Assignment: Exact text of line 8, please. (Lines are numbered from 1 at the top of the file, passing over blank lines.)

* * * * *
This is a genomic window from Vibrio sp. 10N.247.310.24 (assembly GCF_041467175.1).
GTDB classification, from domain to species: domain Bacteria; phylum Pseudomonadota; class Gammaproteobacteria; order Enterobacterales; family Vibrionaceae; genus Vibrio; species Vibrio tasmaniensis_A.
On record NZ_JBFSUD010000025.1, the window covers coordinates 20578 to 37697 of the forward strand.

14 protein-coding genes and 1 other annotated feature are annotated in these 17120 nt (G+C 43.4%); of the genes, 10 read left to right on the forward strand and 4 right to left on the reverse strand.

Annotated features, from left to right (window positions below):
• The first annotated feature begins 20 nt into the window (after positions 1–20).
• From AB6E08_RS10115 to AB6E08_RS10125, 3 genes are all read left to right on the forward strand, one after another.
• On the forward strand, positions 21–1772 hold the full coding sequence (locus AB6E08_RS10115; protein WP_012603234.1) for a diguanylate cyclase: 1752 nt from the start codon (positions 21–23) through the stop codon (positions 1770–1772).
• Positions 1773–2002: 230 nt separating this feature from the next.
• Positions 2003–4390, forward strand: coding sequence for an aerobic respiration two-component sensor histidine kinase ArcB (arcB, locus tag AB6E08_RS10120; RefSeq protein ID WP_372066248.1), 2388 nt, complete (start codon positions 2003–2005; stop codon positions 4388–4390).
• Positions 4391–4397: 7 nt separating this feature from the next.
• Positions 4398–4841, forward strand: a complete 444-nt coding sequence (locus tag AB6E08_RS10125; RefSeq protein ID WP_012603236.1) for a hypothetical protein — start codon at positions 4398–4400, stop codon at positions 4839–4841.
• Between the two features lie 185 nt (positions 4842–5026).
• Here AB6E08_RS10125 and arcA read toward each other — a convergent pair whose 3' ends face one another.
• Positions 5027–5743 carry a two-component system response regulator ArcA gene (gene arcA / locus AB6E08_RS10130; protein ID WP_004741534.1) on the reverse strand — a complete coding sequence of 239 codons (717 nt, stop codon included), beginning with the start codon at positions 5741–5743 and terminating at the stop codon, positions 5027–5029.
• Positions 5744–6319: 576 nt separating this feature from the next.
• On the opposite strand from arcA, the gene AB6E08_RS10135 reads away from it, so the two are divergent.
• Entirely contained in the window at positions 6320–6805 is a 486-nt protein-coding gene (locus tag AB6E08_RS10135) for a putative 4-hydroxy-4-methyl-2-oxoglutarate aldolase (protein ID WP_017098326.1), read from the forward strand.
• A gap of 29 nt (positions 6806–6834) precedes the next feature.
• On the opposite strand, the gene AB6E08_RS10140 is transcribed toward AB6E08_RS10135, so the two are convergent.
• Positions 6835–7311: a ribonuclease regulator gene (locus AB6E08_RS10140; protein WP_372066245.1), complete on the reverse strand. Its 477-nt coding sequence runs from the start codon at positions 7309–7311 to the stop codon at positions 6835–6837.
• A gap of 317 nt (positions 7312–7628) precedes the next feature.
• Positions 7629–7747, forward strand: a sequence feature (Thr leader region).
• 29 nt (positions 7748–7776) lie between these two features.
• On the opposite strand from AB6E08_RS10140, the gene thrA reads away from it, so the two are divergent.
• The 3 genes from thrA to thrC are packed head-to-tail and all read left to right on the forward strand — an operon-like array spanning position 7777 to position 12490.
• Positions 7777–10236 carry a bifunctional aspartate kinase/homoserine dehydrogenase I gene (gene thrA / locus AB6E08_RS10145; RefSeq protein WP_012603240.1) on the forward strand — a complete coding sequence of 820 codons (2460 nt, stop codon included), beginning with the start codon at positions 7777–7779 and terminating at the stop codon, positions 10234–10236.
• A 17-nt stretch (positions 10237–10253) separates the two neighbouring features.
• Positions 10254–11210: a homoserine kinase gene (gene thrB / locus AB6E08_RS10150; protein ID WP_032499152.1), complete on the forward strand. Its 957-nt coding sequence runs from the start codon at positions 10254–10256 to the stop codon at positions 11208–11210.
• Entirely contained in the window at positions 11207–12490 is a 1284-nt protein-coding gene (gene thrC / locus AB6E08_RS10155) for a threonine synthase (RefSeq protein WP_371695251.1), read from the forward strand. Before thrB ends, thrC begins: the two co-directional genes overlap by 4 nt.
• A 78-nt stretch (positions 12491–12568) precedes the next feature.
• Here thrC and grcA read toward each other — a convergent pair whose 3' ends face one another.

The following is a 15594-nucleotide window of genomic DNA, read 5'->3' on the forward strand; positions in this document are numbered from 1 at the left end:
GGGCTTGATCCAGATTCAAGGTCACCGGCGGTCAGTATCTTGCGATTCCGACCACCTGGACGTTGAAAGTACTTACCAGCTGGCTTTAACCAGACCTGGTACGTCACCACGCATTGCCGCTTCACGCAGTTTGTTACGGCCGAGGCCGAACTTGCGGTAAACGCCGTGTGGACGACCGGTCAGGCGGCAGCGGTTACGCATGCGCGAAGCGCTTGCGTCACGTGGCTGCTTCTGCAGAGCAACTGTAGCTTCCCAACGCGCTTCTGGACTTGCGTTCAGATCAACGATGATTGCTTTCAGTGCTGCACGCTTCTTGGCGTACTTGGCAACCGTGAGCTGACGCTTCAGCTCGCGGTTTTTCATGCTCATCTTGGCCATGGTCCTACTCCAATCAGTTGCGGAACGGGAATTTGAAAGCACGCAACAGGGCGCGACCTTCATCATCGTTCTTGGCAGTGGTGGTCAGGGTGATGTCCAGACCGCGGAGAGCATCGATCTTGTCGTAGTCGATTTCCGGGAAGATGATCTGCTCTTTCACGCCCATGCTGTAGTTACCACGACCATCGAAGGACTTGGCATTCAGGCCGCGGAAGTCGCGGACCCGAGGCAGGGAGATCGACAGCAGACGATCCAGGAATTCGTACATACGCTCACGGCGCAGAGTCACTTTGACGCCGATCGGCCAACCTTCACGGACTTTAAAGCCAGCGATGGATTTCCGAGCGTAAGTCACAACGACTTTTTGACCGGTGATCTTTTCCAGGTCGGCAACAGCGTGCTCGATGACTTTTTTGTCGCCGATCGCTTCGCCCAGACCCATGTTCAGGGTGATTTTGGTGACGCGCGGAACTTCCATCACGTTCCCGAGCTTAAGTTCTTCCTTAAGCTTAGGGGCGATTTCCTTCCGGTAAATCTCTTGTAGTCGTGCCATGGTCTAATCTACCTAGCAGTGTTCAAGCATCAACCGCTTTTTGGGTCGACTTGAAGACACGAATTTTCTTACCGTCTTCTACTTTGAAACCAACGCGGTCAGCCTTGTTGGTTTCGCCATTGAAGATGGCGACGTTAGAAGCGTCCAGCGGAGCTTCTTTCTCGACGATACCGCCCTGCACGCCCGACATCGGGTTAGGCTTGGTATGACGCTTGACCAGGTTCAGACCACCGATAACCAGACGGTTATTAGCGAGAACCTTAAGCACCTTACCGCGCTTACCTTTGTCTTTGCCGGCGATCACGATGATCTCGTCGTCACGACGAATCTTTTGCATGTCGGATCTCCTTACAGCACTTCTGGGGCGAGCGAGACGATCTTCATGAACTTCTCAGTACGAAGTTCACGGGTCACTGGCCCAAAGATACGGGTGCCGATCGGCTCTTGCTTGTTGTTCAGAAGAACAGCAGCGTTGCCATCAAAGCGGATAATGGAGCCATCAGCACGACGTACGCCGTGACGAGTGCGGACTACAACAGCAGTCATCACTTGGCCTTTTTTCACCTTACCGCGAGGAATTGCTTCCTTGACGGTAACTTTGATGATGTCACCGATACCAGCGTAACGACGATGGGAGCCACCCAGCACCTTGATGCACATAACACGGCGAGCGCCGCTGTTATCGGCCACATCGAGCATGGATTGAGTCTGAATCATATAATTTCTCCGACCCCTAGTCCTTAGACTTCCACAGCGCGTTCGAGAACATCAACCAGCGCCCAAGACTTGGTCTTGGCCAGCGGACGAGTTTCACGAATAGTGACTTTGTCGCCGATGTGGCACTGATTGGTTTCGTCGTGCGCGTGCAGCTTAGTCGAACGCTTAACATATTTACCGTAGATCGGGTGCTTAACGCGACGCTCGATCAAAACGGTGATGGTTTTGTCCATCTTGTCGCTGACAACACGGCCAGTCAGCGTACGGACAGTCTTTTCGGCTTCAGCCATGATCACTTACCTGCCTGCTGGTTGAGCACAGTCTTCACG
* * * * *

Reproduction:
• On the forward strand, positions 21–1772 hold the full coding sequence (locus AB6E08_RS10115; protein WP_012603234.1) for a diguanylate cyclase: 1752 nt from the start codon (positions 21–23) through the stop codon (positions 1770–1772).